whose last work had been on State Of Decay
a year earlier.
Production of The Visitation began on May 1st at the Ealing
Television Film Studios, where material on Pudding Lane and in the
Bakery's oven room was recorded. This was followed by three days at
Black Park in Fulmer, Buckinghamshire from May 5th to 7th, where all of
the scenes in the forest were shot. Unfortunately, cast and crew found
themselves filming below a Heathrow Airport flight path, and the noise
of approaching aircraft regularly disrupted recording. On the 7th,
however, an air traffic controller's strike put an end to these
disturbances, and Moffatt and his team were able to make up for the time
they had previously lost.
Included in these sequences was the debut of the main Terileptil
costume, which incorporated remote-control animatronics to control the
alien's lips and gills. This was the first time such technology had been
used in Doctor Who; it was conceived by visual effects designer
Peter Wragg and constructed by Richard Gregory of Imagineering. Although
the Terileptil costume was very expensive, Nathan-Turner was eager to
combat the perception that Doctor Who monsters often looked like
pantomime horses when they spoke.
On May 8th, a final location day took the production to a manor house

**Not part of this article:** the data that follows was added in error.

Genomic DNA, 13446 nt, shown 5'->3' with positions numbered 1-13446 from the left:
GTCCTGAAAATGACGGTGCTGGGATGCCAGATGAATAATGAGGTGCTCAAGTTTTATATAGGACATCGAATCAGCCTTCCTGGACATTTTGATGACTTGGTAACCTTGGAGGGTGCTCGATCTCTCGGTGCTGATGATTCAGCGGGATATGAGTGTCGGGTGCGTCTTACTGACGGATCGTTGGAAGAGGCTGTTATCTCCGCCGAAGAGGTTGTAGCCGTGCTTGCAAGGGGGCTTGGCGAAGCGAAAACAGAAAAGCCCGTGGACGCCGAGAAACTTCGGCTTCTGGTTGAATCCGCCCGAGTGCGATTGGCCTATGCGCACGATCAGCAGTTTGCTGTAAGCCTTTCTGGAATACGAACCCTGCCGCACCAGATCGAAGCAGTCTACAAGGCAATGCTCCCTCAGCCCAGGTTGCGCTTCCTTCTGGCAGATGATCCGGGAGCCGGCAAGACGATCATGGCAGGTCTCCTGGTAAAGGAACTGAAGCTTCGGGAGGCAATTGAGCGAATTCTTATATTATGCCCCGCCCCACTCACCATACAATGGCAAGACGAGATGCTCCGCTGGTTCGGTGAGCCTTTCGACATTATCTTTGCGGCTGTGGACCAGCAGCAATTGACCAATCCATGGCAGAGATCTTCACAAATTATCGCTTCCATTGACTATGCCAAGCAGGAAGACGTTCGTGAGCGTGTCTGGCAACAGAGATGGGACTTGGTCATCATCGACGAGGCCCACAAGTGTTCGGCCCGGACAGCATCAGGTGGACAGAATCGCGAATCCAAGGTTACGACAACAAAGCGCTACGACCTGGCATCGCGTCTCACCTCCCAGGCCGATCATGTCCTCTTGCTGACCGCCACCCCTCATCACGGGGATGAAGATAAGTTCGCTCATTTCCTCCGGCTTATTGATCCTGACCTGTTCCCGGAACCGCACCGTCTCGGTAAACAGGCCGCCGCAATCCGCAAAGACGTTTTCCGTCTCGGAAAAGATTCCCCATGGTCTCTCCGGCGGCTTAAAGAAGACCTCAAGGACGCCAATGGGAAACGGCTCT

called the Tithe Barn in Hurley, Berkshire. This served as the exterior
of the Squire's residence. Studio recording then began with a two-day
session in BBC Television Centre Studio 3. Taking place on May 20th and
21st, the block's first day dealt with scenes in the stable and the
Terileptil escape pod, while the second day concentrated on the TARDIS
sequences, along with those in the Pudding Lane bakery and Mace's
Recording continued in TC3 for the second session, which ran from June
3rd to 5th. These days were devoted to material in the manor house,
although the opening TARDIS scene was remounted on the final day of
recording after Nathan-Turner reacted negatively to the original
version. With The Visitation completed, there was then an almost
two-month hiatus before work on Season Nineteen could resume. This was
scheduled to enable Davison to record the second season of his sitcom
Sink Or Swim, and marked the first time that such a lengthy pause
had ever occurred in the middle of a Doctor Who production
- Doctor Who: The Handbook: The Fifth Doctor by David J Howe
and Stephen James Walker (1995), Virgin Publishing, ISBN 0 426 20458
- Doctor Who: The Eighties by David J Howe, Mark Stammers and
Stephen James Walker (1996), Virgin Publishing, ISBN 1 85227 680 0.
- Doctor Who Magazine #275, 10th March 1999, “Archive:
The Visitation” by Andrew Pixley, Panini UK Ltd.
- Doctor Who Magazine Special Edition #1, 2001, “Prince
Charming” by Andrew Pixley, Panini Publishing Ltd.
- In-Vision #58, June 1995, “Production” edited by
Anthony Brown, Cybermark Services.
||15th Feb 1982
||16th Feb 1982
||22nd Feb 1982
||23rd Feb 1982
|Peter Van Dissel|
|Assistant Floor Manager|
|Visual Effects Designer|
|Invasion Of The Plague Men|
|Doctor Who: The Visitation Special Edition
|Doctor Who: The Visitation narrated by
Matthew Waterhouse (2012; novelisation talking book)|
|Doctor Who and The Visitation by Eric